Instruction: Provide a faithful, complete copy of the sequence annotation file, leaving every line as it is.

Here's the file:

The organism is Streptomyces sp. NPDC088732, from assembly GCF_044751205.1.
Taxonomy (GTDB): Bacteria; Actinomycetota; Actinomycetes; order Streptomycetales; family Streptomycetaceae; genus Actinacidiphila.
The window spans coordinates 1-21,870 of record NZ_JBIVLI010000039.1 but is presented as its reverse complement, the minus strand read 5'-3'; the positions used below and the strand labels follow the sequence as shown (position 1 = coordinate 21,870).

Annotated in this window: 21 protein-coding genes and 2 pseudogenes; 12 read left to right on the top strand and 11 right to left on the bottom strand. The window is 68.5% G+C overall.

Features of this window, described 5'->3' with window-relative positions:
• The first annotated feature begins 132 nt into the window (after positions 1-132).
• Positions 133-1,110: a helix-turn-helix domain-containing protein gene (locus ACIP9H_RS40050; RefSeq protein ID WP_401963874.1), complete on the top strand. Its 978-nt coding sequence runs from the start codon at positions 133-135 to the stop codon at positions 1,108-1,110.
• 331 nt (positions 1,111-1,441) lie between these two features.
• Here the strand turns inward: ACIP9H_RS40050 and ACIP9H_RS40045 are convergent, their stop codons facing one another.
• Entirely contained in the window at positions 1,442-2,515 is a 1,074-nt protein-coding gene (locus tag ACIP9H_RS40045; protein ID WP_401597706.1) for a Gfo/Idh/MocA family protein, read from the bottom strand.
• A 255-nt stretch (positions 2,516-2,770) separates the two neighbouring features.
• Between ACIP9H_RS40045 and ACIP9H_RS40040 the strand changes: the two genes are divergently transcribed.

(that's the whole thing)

The organism is Streptomyces sp. NPDC088732, from assembly GCF_044751205.1.
Taxonomy (GTDB): Bacteria; Actinomycetota; Actinomycetes; order Streptomycetales; family Streptomycetaceae; genus Actinacidiphila.
The window spans coordinates 1-21,870 of record NZ_JBIVLI010000039.1 but is presented as its reverse complement, the minus strand read 5'-3'; the positions used below and the strand labels follow the sequence as shown (position 1 = coordinate 21,870).

Annotated in this window: 21 protein-coding genes and 2 pseudogenes; 12 read left to right on the top strand and 11 right to left on the bottom strand. The window is 68.5% G+C overall.

Features of this window, described 5'->3' with window-relative positions:
• The first annotated feature begins 132 nt into the window (after positions 1-132).
• Positions 133-1,110: a helix-turn-helix domain-containing protein gene (locus ACIP9H_RS40050; RefSeq protein ID WP_401963874.1), complete on the top strand. Its 978-nt coding sequence runs from the start codon at positions 133-135 to the stop codon at positions 1,108-1,110.
• 331 nt (positions 1,111-1,441) lie between these two features.
• Here the strand turns inward: ACIP9H_RS40050 and ACIP9H_RS40045 are convergent, their stop codons facing one another.
• Entirely contained in the window at positions 1,442-2,515 is a 1,074-nt protein-coding gene (locus tag ACIP9H_RS40045; protein ID WP_401597706.1) for a Gfo/Idh/MocA family protein, read from the bottom strand.
• A 255-nt stretch (positions 2,516-2,770) separates the two neighbouring features.
• Between ACIP9H_RS40045 and ACIP9H_RS40040 the strand changes: the two genes are divergently transcribed.